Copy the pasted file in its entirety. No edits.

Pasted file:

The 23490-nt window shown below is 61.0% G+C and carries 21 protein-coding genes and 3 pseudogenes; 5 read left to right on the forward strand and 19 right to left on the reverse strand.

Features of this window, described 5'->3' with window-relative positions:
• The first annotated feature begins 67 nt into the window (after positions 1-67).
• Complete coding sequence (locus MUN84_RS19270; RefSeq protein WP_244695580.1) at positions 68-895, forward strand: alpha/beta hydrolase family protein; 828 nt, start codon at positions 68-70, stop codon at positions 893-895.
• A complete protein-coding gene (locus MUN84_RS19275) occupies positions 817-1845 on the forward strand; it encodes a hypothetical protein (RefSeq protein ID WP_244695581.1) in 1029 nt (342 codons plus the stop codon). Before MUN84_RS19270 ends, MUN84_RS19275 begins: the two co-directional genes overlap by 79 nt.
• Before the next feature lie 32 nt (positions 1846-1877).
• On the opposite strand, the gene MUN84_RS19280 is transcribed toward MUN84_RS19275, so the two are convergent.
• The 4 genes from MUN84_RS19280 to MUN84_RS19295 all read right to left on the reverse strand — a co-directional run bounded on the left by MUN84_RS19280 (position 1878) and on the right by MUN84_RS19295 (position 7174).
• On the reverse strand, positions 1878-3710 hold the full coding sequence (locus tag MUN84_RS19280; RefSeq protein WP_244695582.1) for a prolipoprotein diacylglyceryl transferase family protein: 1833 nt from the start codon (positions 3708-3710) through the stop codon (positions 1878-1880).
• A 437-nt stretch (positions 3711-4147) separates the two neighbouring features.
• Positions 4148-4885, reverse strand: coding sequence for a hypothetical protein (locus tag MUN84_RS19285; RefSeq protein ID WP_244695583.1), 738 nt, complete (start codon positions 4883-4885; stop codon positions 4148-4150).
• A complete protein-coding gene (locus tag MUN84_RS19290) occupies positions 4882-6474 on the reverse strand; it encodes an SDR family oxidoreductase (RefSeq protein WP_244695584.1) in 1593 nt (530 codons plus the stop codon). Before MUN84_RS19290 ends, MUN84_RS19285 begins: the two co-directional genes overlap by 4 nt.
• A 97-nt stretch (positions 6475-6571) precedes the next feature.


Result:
The 23490-nt window shown below is 61.0% G+C and carries 21 protein-coding genes and 3 pseudogenes; 5 read left to right on the forward strand and 19 right to left on the reverse strand.

Features of this window, described 5'->3' with window-relative positions:
• The first annotated feature begins 67 nt into the window (after positions 1-67).
• Complete coding sequence (locus MUN84_RS19270; RefSeq protein WP_244695580.1) at positions 68-895, forward strand: alpha/beta hydrolase family protein; 828 nt, start codon at positions 68-70, stop codon at positions 893-895.
• A complete protein-coding gene (locus MUN84_RS19275) occupies positions 817-1845 on the forward strand; it encodes a hypothetical protein (RefSeq protein ID WP_244695581.1) in 1029 nt (342 codons plus the stop codon). Before MUN84_RS19270 ends, MUN84_RS19275 begins: the two co-directional genes overlap by 79 nt.
• Before the next feature lie 32 nt (positions 1846-1877).
• On the opposite strand, the gene MUN84_RS19280 is transcribed toward MUN84_RS19275, so the two are convergent.
• The 4 genes from MUN84_RS19280 to MUN84_RS19295 all read right to left on the reverse strand — a co-directional run bounded on the left by MUN84_RS19280 (position 1878) and on the right by MUN84_RS19295 (position 7174).
• On the reverse strand, positions 1878-3710 hold the full coding sequence (locus tag MUN84_RS19280; RefSeq protein WP_244695582.1) for a prolipoprotein diacylglyceryl transferase family protein: 1833 nt from the start codon (positions 3708-3710) through the stop codon (positions 1878-1880).
• A 437-nt stretch (positions 3711-4147) separates the two neighbouring features.
• Positions 4148-4885, reverse strand: coding sequence for a hypothetical protein (locus tag MUN84_RS19285; RefSeq protein ID WP_244695583.1), 738 nt, complete (start codon positions 4883-4885; stop codon positions 4148-4150).
• A complete protein-coding gene (locus tag MUN84_RS19290) occupies positions 4882-6474 on the reverse strand; it encodes an SDR family oxidoreductase (RefSeq protein WP_244695584.1) in 1593 nt (530 codons plus the stop codon). Before MUN84_RS19290 ends, MUN84_RS19285 begins: the two co-directional genes overlap by 4 nt.
• A 97-nt stretch (positions 6475-6571) precedes the next feature.